October 28 – Buddha and Angulimala – Mark Nepo, The Book of Awakening
“I have stopped. You have not stopped.” Buddha
There is a story of how, just before he was hung, Angulimala, the murderer, became an Arahant, or worthy one, because of his encounter with Buddha. Angulimala had seemingly been so driven from his own life that he was taking the lives of others. Perhaps it was timing, the readiness of a man about to die confronted with the unwavering presence of an authentic spirit; no one will ever know. But it is said that the two stood before each other for a very long time, and when the silence seemed to part some veil from Angulimala’s eyes, Buddha said to him,“I have stopped. You have not stopped.”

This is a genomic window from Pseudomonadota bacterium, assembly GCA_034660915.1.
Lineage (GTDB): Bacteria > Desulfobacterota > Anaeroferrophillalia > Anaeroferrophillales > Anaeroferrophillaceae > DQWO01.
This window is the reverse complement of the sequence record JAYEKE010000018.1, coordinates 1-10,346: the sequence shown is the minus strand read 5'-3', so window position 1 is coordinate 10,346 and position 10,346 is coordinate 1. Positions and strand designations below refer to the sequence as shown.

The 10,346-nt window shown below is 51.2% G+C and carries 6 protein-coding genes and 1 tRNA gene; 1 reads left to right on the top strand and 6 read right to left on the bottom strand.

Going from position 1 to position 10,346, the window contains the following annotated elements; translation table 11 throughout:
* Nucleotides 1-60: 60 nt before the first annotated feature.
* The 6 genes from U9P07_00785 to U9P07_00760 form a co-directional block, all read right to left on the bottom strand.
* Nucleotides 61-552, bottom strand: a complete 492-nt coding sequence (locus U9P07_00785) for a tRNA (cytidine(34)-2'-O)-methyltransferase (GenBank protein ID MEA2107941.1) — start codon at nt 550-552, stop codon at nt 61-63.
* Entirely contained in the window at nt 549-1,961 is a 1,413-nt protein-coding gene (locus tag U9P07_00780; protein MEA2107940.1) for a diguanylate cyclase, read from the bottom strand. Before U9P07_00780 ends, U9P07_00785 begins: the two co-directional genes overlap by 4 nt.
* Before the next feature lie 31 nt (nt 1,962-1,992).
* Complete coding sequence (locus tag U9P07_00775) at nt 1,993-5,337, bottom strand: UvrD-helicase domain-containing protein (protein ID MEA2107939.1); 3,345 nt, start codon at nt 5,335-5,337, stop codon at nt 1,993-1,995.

This was followed by an equally telling silence, after which the fortress of cruelty that Angulimala had built around his heart crumbled. It is said that, though Angulimala was hung with a rope made from the finger bones of his victims, in the moments between Buddha’s words and his own last breath, Angulimala truly lived.
Of course, such a story is a penetrating riddle. What had this man not stopped that enabled him to murder? And what had Buddha stopped that enabled him to be enlightened? Though we will never know, we can suggest that the thing not stopped might be any form of running from the risk and pain of being alive, such as denial, hiding, projection. For any form of running from the truth of ourselves can lead to such a numb existence that one can become violent in order to feel. If we don’t stop running, we can murder ourselves again and again by taking the lives of others, either physically through violence or sexually through conquest or emotionally through dominance and control or professionally through power.
Ultimately, however you enter this riddle, we are both Buddha and Angulimala, and we repeatedly need to have this conversation with ourselves in order to stay compassionate and real.